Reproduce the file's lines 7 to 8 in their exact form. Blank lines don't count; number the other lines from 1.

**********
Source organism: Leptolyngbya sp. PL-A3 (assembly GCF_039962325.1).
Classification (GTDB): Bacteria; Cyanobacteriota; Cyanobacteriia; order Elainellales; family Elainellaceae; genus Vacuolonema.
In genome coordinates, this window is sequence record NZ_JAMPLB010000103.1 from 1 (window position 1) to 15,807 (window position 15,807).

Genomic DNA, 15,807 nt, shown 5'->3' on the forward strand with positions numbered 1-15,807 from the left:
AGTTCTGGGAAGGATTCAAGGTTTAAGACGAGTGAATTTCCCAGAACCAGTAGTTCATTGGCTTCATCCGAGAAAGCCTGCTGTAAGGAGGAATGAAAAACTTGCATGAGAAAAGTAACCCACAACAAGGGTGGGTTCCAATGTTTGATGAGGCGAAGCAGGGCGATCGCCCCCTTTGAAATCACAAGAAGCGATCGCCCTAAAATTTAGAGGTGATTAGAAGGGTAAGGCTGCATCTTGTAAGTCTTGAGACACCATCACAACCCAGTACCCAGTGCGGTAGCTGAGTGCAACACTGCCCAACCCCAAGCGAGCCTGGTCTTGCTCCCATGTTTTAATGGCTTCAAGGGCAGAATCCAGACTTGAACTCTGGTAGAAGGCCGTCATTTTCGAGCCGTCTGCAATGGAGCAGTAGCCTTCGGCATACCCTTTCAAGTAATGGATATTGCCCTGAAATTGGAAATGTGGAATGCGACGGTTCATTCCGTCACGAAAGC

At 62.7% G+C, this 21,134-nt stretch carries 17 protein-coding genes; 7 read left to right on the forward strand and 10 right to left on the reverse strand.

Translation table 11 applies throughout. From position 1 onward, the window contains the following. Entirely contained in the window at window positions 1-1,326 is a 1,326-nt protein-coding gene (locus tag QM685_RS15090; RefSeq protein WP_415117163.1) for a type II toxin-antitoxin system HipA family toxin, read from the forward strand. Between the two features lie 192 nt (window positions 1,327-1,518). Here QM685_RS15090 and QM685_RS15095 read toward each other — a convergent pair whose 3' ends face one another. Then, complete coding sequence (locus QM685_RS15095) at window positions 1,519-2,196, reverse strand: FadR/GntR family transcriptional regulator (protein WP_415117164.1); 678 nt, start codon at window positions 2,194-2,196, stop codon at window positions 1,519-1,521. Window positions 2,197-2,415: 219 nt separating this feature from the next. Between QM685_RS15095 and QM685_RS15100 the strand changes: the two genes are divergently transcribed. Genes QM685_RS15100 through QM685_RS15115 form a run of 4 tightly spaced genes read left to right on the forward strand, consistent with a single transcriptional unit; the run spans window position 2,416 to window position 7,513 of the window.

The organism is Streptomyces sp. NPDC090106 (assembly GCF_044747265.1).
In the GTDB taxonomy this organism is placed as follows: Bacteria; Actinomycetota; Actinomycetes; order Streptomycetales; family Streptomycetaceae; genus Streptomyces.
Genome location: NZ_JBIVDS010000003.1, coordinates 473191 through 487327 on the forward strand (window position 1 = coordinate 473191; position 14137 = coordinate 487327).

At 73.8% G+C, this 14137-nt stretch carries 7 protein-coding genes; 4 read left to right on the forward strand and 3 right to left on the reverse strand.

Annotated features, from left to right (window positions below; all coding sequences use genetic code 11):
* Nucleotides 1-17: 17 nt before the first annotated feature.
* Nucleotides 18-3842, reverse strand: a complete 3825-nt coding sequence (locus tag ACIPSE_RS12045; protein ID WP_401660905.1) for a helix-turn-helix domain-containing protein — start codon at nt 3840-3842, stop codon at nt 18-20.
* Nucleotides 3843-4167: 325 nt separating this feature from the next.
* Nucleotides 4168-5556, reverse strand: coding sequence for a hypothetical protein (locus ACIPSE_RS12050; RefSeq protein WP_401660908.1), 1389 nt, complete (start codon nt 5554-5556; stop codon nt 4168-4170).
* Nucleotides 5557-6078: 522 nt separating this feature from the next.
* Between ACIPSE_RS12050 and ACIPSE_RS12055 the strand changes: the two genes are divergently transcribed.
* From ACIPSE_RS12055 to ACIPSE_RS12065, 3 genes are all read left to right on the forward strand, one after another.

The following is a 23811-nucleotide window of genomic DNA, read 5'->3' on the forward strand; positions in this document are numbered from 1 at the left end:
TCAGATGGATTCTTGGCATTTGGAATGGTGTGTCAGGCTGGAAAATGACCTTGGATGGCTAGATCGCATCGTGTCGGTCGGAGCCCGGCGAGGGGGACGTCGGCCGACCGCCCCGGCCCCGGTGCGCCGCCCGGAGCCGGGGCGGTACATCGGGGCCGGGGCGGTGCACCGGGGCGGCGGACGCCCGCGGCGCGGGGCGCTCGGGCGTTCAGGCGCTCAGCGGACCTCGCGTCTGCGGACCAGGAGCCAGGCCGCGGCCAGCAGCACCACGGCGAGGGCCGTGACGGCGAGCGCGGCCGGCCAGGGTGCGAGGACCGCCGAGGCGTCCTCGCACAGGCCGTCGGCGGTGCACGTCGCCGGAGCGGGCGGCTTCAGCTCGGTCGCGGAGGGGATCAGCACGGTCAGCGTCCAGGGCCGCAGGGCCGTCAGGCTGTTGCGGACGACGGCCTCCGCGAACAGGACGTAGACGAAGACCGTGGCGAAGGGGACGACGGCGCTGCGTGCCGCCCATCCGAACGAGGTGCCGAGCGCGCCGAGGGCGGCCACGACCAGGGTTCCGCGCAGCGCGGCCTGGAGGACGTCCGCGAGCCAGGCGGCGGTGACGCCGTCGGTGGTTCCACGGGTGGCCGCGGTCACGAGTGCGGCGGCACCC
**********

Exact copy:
Translation table 11 applies throughout. From position 1 onward, the window contains the following. Entirely contained in the window at window positions 1-1,326 is a 1,326-nt protein-coding gene (locus tag QM685_RS15090; RefSeq protein WP_415117163.1) for a type II toxin-antitoxin system HipA family toxin, read from the forward strand. Between the two features lie 192 nt (window positions 1,327-1,518). Here QM685_RS15090 and QM685_RS15095 read toward each other — a convergent pair whose 3' ends face one another. Then, complete coding sequence (locus QM685_RS15095) at window positions 1,519-2,196, reverse strand: FadR/GntR family transcriptional regulator (protein WP_415117164.1); 678 nt, start codon at window positions 2,194-2,196, stop codon at window positions 1,519-1,521. Window positions 2,197-2,415: 219 nt separating this feature from the next. Between QM685_RS15095 and QM685_RS15100 the strand changes: the two genes are divergently transcribed. Genes QM685_RS15100 through QM685_RS15115 form a run of 4 tightly spaced genes read left to right on the forward strand, consistent with a single transcriptional unit; the run spans window position 2,416 to window position 7,513 of the window.

The organism is Streptomyces sp. NPDC090106 (assembly GCF_044747265.1).